I have to tell you, that I audience I had in Josephine, that moment that I stood, serenading a small child from below her window while she giggle and threw coins from a tear in her screen, was one of the most memorable shows I’ve ever played. Even though my drink was worth well more than $4.37, and the audience was far bigger in the pub, the highlight of the evening was Josephine.
            This got me thinking about charity and almsgiving. Whether Josephine went into her fathers wallet or smashed her own piggy bank in order to give me that moment, the gift she gave me was in the giving. There is nothing special or noteworthy about dropping a couple Washingtons and a Lincoln in the guitar case of a street performer. What would he do, I wonder, if you were to walk across the street to the hotdog vendor, buy him a chili cheese dog and drop it in his case (carefully of course). Or what if you dropped in an invitation to your house for dinner? Charity is most appreciated and most striking when it is creative.
            Saint Nicholas’ great charity is not remembered for the magnitude of what he gave, but because of how he gave it. There is one famous story of a man who was in debt to his landlord. His landlord threatened to take the man’s three daughters and sell them into prostitution to reconcile his debt. St. Nicholas, wanting to give an anonymous gift, dropped three bags of gold down the man’s chimney in the middle of the night. I can’t know exactly what that man’s morning must have been like, but I’d like to think it probably went something like this:

Imagine waking up, walking blearily eyed to the sink to slap some water on your face. You step on a coin.  You are confused, and that state of morning annoyance, you bend down to peal it off your bear skin, only to find several more coins littering your path. Your eyes follow the trail of gold as it glimmers in the light of a new day, all over the tile. Gold has spilled out over the ashes of your fireplace, and “pinged” and bounced and rolled into every, nook, and crack and hole of your life.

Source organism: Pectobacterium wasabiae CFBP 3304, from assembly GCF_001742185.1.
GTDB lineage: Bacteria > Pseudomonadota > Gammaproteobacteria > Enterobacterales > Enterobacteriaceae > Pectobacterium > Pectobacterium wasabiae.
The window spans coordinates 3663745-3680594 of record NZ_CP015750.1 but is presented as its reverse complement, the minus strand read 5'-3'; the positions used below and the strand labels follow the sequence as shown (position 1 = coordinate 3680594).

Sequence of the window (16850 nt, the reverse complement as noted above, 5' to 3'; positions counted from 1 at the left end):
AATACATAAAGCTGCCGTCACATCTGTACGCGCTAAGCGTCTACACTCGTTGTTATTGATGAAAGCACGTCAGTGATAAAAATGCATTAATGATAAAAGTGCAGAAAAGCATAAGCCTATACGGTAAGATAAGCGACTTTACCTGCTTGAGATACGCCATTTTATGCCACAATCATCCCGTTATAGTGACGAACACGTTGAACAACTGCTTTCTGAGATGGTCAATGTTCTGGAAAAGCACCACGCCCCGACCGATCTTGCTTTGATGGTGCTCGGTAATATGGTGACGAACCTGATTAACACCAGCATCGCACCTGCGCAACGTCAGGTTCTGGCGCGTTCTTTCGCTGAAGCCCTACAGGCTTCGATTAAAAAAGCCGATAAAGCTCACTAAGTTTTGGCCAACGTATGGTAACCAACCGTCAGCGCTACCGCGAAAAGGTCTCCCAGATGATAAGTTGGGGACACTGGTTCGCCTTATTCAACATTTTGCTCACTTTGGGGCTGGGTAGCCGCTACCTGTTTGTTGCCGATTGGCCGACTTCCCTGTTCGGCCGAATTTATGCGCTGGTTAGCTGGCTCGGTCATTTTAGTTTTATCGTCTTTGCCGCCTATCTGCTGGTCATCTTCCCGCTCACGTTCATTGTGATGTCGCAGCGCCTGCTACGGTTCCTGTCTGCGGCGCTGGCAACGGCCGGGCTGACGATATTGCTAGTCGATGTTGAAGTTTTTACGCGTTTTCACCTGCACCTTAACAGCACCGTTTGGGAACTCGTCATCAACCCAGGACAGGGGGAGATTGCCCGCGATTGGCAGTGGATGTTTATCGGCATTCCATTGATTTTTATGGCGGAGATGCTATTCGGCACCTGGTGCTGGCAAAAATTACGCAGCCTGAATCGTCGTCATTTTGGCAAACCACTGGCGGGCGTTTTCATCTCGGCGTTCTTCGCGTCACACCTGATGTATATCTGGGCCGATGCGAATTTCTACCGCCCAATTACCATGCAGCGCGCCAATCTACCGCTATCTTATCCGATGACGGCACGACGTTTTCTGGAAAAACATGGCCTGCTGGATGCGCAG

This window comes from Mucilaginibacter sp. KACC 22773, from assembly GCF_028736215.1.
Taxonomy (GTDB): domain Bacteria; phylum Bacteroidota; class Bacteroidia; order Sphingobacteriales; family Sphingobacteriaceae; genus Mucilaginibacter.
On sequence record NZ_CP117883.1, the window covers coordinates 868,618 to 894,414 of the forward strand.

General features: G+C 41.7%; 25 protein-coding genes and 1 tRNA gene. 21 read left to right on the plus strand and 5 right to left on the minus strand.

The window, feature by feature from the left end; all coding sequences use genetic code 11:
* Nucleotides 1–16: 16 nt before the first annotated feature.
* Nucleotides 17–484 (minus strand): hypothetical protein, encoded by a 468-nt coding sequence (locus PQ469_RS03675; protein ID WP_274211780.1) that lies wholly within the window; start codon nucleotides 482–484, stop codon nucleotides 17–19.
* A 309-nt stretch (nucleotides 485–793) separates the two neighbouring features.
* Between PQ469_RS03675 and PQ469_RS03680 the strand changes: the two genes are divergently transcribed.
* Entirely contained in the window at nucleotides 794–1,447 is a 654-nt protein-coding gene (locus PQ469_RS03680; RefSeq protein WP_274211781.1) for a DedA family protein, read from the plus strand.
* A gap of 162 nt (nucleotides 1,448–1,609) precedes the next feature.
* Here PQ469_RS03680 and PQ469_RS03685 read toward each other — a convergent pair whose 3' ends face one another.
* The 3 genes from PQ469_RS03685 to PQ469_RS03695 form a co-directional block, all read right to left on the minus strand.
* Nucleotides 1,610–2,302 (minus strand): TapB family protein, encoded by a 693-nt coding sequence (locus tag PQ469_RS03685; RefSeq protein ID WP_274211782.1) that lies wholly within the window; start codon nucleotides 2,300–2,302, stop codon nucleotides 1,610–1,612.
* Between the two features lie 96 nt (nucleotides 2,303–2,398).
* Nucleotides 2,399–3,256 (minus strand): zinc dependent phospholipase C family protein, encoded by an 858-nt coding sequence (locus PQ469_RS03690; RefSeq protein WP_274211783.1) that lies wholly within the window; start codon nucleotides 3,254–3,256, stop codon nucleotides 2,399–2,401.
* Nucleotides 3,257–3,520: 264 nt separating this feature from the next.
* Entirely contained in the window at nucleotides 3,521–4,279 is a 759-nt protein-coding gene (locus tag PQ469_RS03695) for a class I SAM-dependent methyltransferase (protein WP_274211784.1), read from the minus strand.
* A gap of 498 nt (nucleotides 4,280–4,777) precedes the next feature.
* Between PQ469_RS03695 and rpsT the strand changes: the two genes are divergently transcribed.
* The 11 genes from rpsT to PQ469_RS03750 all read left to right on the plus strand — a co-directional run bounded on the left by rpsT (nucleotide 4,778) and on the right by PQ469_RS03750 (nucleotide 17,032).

That must have been a powerful surprise. I can’t imagine “thank you” would have been quite enough to express the feeling.

But thank you, none the less, Josephine, for your joy, your charity, and your delight. I hope to emulate your kindness and adventurous spirit!


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1 comment:

  1. (Wiping away tears and laughing as the story unfolded and I realized just who it was about)

    Just this morning I found Josie's broken (and empty) piggy bank, a stocking gift from Santa. The green pig had a 'lid' on the bottom but she'd found another way to free the coins. So I was in their room cleaning up the very last of the Christmas river of puzzle pieces, Barbie clothes, and paper dolls, even to the very last corner under the 'kitchen'. Even after all the tiny game pieces, feathers and everything else I collected, there wasn't more that 11 cents. I let the mystery go, and made a note on my list to fix the screen.

    We teach our girls the right thing to do when they spot an open guitar case (besides climb inside it), and I have in my past, carefully placed good food at the feet of performers working outside my (or my bosses') restaurant. Music is priceless.

    Thanks for reminding me that my rascal is a delight, and that the most incredible gifts are the ones you couldn't have imagined until they're in your arms!